Differences of Money vs Currency

In a simple definition, money is the way we get the things we need and desire. Money helps us to trade goods by acting as a medium of exchange.

Before money existed, if you had apples but needed fish, you must find someone who not only had fish, but also had the desire for apples. That lack of transferability of bartering for goods was difficult and very inefficient so, that's why back in the old days, a type of good that functions as currency was invented and called commodity money.

Commodity money is money whose value comes from a commodity of which it is made. Commodity money are objects that have value in themselves (intrinsic value) as well as value in their use as money. Some examples of commodities that have been used as mediums of exchange include gold, silver, copper, salt or even peppercorns.

Commodity money was used and refined over thousands of years until the appearance of the first standardized unit of currency, the coin.

The first coins were made of a mixture of gold and silver known as electrum. The usage of currency coins then evolved into paper currency since transporting increasingly large sums of metallic coins was inefficient and risky.

Paper currency became widely used as a type of negotiable promissory note, typically issued by governments or banks, which were legally required to redeem the notes for legal tender (usually gold or silver coin) when presented to the cashier of the originating entity.


Over the years, the global monetary system was based on the classical gold standard in where currencies were backed by gold in one way or another. In 1971 however, US president Richard Nixon canceled the direct convertibility of the US dollar to gold. A chained-reaction happened, and not only the dollar but also the rest of currencies became fiat money (a currency without intrinsic value that has been established as money, often by a government and that only has value because a government maintains its value, or because parties engaging in exchange agree on its value).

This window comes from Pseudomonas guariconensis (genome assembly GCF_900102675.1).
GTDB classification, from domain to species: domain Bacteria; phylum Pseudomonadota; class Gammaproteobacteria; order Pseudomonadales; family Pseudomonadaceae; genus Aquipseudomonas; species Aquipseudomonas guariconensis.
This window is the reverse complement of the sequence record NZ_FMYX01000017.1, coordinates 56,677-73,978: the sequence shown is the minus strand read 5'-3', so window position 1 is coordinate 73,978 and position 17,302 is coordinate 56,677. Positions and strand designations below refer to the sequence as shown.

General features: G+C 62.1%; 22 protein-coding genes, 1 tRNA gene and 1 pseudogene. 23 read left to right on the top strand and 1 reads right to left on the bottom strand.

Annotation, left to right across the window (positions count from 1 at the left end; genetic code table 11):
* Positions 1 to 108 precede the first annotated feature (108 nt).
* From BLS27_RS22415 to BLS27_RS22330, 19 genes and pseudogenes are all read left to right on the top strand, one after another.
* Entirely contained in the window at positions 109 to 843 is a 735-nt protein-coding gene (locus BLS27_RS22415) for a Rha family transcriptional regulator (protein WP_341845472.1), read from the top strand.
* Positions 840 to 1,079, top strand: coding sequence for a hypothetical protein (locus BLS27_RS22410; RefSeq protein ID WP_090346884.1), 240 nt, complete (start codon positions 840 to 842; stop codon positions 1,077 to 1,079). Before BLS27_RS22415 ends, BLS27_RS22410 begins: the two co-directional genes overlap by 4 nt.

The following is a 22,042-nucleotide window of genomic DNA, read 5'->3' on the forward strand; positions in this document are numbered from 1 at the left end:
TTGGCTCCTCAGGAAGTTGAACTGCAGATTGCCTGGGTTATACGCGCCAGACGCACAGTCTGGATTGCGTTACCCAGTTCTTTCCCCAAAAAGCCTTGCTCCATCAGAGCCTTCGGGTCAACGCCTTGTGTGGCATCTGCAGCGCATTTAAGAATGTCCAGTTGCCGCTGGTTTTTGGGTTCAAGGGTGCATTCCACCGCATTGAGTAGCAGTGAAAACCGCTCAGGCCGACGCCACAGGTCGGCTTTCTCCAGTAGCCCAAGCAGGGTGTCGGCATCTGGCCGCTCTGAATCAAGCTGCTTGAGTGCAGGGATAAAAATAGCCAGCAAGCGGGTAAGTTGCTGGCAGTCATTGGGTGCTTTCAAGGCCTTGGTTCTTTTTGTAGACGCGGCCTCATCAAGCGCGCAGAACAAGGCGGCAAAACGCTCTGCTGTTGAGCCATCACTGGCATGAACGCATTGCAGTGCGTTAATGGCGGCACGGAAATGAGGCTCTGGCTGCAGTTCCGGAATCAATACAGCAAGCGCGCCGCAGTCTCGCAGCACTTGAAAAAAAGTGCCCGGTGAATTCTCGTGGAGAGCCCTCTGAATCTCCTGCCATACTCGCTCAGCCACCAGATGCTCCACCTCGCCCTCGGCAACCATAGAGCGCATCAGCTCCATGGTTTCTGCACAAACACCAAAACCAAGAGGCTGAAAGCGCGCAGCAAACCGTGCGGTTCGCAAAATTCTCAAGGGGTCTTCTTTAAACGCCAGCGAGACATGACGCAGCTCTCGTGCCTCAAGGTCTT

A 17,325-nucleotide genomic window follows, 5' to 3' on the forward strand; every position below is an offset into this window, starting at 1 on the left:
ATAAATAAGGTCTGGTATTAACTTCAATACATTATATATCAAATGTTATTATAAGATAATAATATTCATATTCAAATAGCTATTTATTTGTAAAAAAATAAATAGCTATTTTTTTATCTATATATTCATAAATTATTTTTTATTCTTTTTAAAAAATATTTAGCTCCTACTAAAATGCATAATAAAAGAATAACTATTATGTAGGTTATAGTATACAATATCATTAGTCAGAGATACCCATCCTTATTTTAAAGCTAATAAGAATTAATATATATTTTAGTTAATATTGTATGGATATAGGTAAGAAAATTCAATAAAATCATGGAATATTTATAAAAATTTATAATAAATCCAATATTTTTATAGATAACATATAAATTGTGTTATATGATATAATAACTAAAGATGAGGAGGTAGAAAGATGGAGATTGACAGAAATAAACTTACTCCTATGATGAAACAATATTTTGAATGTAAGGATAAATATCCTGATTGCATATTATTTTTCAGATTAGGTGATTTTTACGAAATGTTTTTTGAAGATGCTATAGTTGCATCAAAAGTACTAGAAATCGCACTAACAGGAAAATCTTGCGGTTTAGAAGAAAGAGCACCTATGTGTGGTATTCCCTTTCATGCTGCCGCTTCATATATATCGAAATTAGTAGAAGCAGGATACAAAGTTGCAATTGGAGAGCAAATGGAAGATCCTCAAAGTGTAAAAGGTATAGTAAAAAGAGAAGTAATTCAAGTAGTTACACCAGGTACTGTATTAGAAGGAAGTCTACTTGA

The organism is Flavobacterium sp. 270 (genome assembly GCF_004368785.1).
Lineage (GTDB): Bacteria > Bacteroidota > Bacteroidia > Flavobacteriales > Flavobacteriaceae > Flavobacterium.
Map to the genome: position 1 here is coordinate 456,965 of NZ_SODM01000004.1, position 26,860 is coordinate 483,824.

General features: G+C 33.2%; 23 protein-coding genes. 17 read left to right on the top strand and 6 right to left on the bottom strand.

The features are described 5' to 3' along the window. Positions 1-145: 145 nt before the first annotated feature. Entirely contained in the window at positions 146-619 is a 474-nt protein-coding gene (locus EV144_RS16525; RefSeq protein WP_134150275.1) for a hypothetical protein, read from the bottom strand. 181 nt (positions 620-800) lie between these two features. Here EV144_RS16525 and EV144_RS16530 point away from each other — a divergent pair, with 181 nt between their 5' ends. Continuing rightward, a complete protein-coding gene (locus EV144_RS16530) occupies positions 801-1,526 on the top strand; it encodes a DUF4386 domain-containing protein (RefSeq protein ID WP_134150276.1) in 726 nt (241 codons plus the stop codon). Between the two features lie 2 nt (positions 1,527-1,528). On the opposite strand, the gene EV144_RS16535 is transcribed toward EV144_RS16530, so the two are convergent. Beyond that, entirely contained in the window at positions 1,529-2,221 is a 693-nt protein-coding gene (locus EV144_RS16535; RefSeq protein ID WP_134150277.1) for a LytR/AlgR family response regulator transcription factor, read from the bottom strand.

What Nixon did, was not only relevant back in the 70's but also nowadays since currencies can no longer be considered the same was as money. The fact that fiat currencies don't have intrinsic value (like gold for instance), means that the store value of the currency over time is only guaranteed by the government or institution backing the currency.

As an illustrative example of fiat currency vs money, consider every time the US government decides to print more and more notes (often known as stimulus package, bailout or quantitative easing), effectively diluting the US currency supply and forcing the lost of the US currency's purchasing power.

On the other hand, a form of money like Gold, is priced currently higher than 50 years ago, which means that gold has not lost its purchasing power.